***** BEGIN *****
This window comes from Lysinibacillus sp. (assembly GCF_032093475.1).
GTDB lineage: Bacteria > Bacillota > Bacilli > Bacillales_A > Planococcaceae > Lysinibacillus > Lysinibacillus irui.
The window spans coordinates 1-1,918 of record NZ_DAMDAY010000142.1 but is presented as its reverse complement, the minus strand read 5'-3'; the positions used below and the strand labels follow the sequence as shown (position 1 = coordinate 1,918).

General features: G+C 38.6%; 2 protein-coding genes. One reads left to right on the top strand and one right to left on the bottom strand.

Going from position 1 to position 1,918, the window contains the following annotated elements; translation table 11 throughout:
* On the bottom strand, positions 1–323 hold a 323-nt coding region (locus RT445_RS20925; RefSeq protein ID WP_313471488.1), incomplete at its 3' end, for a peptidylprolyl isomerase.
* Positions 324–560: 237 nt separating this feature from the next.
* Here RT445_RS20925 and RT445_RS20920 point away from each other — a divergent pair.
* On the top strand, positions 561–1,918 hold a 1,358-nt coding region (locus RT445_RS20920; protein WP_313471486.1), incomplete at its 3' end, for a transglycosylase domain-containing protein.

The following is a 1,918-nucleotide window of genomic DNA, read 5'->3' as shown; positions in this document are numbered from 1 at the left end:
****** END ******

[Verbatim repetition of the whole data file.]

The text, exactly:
This window comes from Lysinibacillus sp. (assembly GCF_032093475.1).
GTDB lineage: Bacteria > Bacillota > Bacilli > Bacillales_A > Planococcaceae > Lysinibacillus > Lysinibacillus irui.
The window spans coordinates 1-1,918 of record NZ_DAMDAY010000142.1 but is presented as its reverse complement, the minus strand read 5'-3'; the positions used below and the strand labels follow the sequence as shown (position 1 = coordinate 1,918).

General features: G+C 38.6%; 2 protein-coding genes. One reads left to right on the top strand and one right to left on the bottom strand.

Going from position 1 to position 1,918, the window contains the following annotated elements; translation table 11 throughout:
* On the bottom strand, positions 1–323 hold a 323-nt coding region (locus RT445_RS20925; RefSeq protein ID WP_313471488.1), incomplete at its 3' end, for a peptidylprolyl isomerase.
* Positions 324–560: 237 nt separating this feature from the next.
* Here RT445_RS20925 and RT445_RS20920 point away from each other — a divergent pair.
* On the top strand, positions 561–1,918 hold a 1,358-nt coding region (locus RT445_RS20920; protein WP_313471486.1), incomplete at its 3' end, for a transglycosylase domain-containing protein.

The following is a 1,918-nucleotide window of genomic DNA, read 5'->3' as shown; positions in this document are numbered from 1 at the left end: